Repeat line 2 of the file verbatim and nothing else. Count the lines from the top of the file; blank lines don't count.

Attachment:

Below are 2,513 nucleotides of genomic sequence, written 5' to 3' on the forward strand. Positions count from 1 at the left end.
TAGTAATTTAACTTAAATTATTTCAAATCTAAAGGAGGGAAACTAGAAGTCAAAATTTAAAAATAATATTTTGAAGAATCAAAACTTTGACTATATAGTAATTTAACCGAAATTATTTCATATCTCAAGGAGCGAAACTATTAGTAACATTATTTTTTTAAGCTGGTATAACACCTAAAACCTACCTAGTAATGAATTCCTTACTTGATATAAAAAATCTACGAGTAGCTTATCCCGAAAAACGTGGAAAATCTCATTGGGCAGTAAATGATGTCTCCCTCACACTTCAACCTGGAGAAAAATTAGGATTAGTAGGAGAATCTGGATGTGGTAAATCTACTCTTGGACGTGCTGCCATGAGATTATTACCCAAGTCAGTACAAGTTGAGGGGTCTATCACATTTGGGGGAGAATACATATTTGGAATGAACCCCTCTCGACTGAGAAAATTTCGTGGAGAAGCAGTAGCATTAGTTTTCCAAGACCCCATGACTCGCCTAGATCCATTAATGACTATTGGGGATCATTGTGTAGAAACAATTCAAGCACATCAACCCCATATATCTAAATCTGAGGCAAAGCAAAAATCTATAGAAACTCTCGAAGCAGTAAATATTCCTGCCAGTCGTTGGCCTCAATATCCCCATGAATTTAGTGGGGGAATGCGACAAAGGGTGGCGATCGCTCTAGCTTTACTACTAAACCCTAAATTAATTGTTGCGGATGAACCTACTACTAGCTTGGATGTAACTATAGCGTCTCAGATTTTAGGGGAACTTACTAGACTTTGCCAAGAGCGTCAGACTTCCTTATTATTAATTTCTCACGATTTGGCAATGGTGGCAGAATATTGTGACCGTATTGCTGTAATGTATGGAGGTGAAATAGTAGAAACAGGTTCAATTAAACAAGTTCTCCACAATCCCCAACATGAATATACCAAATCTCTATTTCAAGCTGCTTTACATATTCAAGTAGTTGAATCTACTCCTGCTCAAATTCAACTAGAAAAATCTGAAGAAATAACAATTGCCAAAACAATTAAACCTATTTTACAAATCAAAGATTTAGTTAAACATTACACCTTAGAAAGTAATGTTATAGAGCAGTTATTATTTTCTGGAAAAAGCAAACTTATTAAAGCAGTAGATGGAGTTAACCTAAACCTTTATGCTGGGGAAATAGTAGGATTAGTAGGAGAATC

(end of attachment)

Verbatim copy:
TAGTAATTTAACTTAAATTATTTCAAATCTAAAGGAGGGAAACTAGAAGTCAAAATTTAAAAATAATATTTTGAAGAATCAAAACTTTGACTATATAGTAATTTAACCGAAATTATTTCATATCTCAAGGAGCGAAACTATTAGTAACATTATTTTTTTAAGCTGGTATAACACCTAAAACCTACCTAGTAATGAATTCCTTACTTGATATAAAAAATCTACGAGTAGCTTATCCCGAAAAACGTGGAAAATCTCATTGGGCAGTAAATGATGTCTCCCTCACACTTCAACCTGGAGAAAAATTAGGATTAGTAGGAGAATCTGGATGTGGTAAATCTACTCTTGGACGTGCTGCCATGAGATTATTACCCAAGTCAGTACAAGTTGAGGGGTCTATCACATTTGGGGGAGAATACATATTTGGAATGAACCCCTCTCGACTGAGAAAATTTCGTGGAGAAGCAGTAGCATTAGTTTTCCAAGACCCCATGACTCGCCTAGATCCATTAATGACTATTGGGGATCATTGTGTAGAAACAATTCAAGCACATCAACCCCATATATCTAAATCTGAGGCAAAGCAAAAATCTATAGAAACTCTCGAAGCAGTAAATATTCCTGCCAGTCGTTGGCCTCAATATCCCCATGAATTTAGTGGGGGAATGCGACAAAGGGTGGCGATCGCTCTAGCTTTACTACTAAACCCTAAATTAATTGTTGCGGATGAACCTACTACTAGCTTGGATGTAACTATAGCGTCTCAGATTTTAGGGGAACTTACTAGACTTTGCCAAGAGCGTCAGACTTCCTTATTATTAATTTCTCACGATTTGGCAATGGTGGCAGAATATTGTGACCGTATTGCTGTAATGTATGGAGGTGAAATAGTAGAAACAGGTTCAATTAAACAAGTTCTCCACAATCCCCAACATGAATATACCAAATCTCTATTTCAAGCTGCTTTACATATTCAAGTAGTTGAATCTACTCCTGCTCAAATTCAACTAGAAAAATCTGAAGAAATAACAATTGCCAAAACAATTAAACCTATTTTACAAATCAAAGATTTAGTTAAACATTACACCTTAGAAAGTAATGTTATAGAGCAGTTATTATTTTCTGGAAAAAGCAAACTTATTAAAGCAGTAGATGGAGTTAACCTAAACCTTTATGCTGGGGAAATAGTAGGATTAGTAGGAGAATC